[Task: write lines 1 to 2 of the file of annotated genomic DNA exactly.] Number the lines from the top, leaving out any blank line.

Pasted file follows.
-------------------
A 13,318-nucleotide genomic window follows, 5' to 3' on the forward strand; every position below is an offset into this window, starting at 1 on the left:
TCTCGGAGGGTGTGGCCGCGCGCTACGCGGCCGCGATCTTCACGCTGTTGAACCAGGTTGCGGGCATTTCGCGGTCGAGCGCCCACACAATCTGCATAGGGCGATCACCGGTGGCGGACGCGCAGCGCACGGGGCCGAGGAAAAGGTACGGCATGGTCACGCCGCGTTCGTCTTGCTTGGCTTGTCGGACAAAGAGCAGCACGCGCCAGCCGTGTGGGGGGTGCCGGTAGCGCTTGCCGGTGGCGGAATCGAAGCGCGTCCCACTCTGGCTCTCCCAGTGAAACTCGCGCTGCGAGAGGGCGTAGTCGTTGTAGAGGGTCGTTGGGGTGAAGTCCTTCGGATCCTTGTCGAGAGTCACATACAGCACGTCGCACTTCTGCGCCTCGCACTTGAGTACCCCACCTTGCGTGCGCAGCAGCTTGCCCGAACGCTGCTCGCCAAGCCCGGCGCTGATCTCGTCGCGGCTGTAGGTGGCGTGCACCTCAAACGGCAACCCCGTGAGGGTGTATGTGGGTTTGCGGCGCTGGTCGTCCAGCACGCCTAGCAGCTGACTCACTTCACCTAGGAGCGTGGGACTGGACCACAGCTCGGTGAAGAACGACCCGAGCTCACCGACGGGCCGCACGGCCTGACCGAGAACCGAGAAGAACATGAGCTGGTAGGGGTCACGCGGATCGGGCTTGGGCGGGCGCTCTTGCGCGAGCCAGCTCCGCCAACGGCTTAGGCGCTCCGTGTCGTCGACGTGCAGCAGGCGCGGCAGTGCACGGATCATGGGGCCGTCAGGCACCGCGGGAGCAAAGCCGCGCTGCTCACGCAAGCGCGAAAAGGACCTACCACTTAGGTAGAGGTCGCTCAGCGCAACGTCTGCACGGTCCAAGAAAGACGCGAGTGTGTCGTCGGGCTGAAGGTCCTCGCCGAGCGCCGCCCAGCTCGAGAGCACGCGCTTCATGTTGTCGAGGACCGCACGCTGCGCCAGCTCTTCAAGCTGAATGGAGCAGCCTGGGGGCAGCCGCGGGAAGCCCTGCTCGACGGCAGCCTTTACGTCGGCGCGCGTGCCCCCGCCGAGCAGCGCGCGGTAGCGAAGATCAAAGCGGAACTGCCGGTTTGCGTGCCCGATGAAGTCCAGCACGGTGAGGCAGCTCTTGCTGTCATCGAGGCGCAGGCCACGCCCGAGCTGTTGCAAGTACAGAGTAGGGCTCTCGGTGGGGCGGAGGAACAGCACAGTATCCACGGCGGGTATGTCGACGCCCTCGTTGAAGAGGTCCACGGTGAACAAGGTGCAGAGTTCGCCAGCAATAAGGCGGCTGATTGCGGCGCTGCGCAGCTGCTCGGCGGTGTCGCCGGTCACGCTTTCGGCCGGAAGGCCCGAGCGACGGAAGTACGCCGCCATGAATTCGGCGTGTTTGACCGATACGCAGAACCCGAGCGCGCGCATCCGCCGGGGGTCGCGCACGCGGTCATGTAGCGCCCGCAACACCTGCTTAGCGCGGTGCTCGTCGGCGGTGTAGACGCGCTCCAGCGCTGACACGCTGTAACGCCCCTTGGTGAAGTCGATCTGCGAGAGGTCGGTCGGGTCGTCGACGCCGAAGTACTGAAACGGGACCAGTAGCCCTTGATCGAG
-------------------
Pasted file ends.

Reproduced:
A 13,318-nucleotide genomic window follows, 5' to 3' on the forward strand; every position below is an offset into this window, starting at 1 on the left:
TCTCGGAGGGTGTGGCCGCGCGCTACGCGGCCGCGATCTTCACGCTGTTGAACCAGGTTGCGGGCATTTCGCGGTCGAGCGCCCACACAATCTGCATAGGGCGATCACCGGTGGCGGACGCGCAGCGCACGGGGCCGAGGAAAAGGTACGGCATGGTCACGCCGCGTTCGTCTTGCTTGGCTTGTCGGACAAAGAGCAGCACGCGCCAGCCGTGTGGGGGGTGCCGGTAGCGCTTGCCGGTGGCGGAATCGAAGCGCGTCCCACTCTGGCTCTCCCAGTGAAACTCGCGCTGCGAGAGGGCGTAGTCGTTGTAGAGGGTCGTTGGGGTGAAGTCCTTCGGATCCTTGTCGAGAGTCACATACAGCACGTCGCACTTCTGCGCCTCGCACTTGAGTACCCCACCTTGCGTGCGCAGCAGCTTGCCCGAACGCTGCTCGCCAAGCCCGGCGCTGATCTCGTCGCGGCTGTAGGTGGCGTGCACCTCAAACGGCAACCCCGTGAGGGTGTATGTGGGTTTGCGGCGCTGGTCGTCCAGCACGCCTAGCAGCTGACTCACTTCACCTAGGAGCGTGGGACTGGACCACAGCTCGGTGAAGAACGACCCGAGCTCACCGACGGGCCGCACGGCCTGACCGAGAACCGAGAAGAACATGAGCTGGTAGGGGTCACGCGGATCGGGCTTGGGCGGGCGCTCTTGCGCGAGCCAGCTCCGCCAACGGCTTAGGCGCTCCGTGTCGTCGACGTGCAGCAGGCGCGGCAGTGCACGGATCATGGGGCCGTCAGGCACCGCGGGAGCAAAGCCGCGCTGCTCACGCAAGCGCGAAAAGGACCTACCACTTAGGTAGAGGTCGCTCAGCGCAACGTCTGCACGGTCCAAGAAAGACGCGAGTGTGTCGTCGGGCTGAAGGTCCTCGCCGAGCGCCGCCCAGCTCGAGAGCACGCGCTTCATGTTGTCGAGGACCGCACGCTGCGCCAGCTCTTCAAGCTGAATGGAGCAGCCTGGGGGCAGCCGCGGGAAGCCCTGCTCGACGGCAGCCTTTACGTCGGCGCGCGTGCCCCCGCCGAGCAGCGCGCGGTAGCGAAGATCAAAGCGGAACTGCCGGTTTGCGTGCCCGATGAAGTCCAGCACGGTGAGGCAGCTCTTGCTGTCATCGAGGCGCAGGCCACGCCCGAGCTGTTGCAAGTACAGAGTAGGGCTCTCGGTGGGGCGGAGGAACAGCACAGTATCCACGGCGGGTATGTCGACGCCCTCGTTGAAGAGGTCCACGGTGAACAAGGTGCAGAGTTCGCCAGCAATAAGGCGGCTGATTGCGGCGCTGCGCAGCTGCTCGGCGGTGTCGCCGGTCACGCTTTCGGCCGGAAGGCCCGAGCGACGGAAGTACGCCGCCATGAATTCGGCGTGTTTGACCGATACGCAGAACCCGAGCGCGCGCATCCGCCGGGGGTCGCGCACGCGGTCATGTAGCGCCCGCAACACCTGCTTAGCGCGGTGCTCGTCGGCGGTGTAGACGCGCTCCAGCGCTGACACGCTGTAACGCCCCTTGGTGAAGTCGATCTGCGAGAGGTCGGTCGGGTCGTCGACGCCGAAGTACTGAAACGGGACCAGTAGCCCTTGATCGAG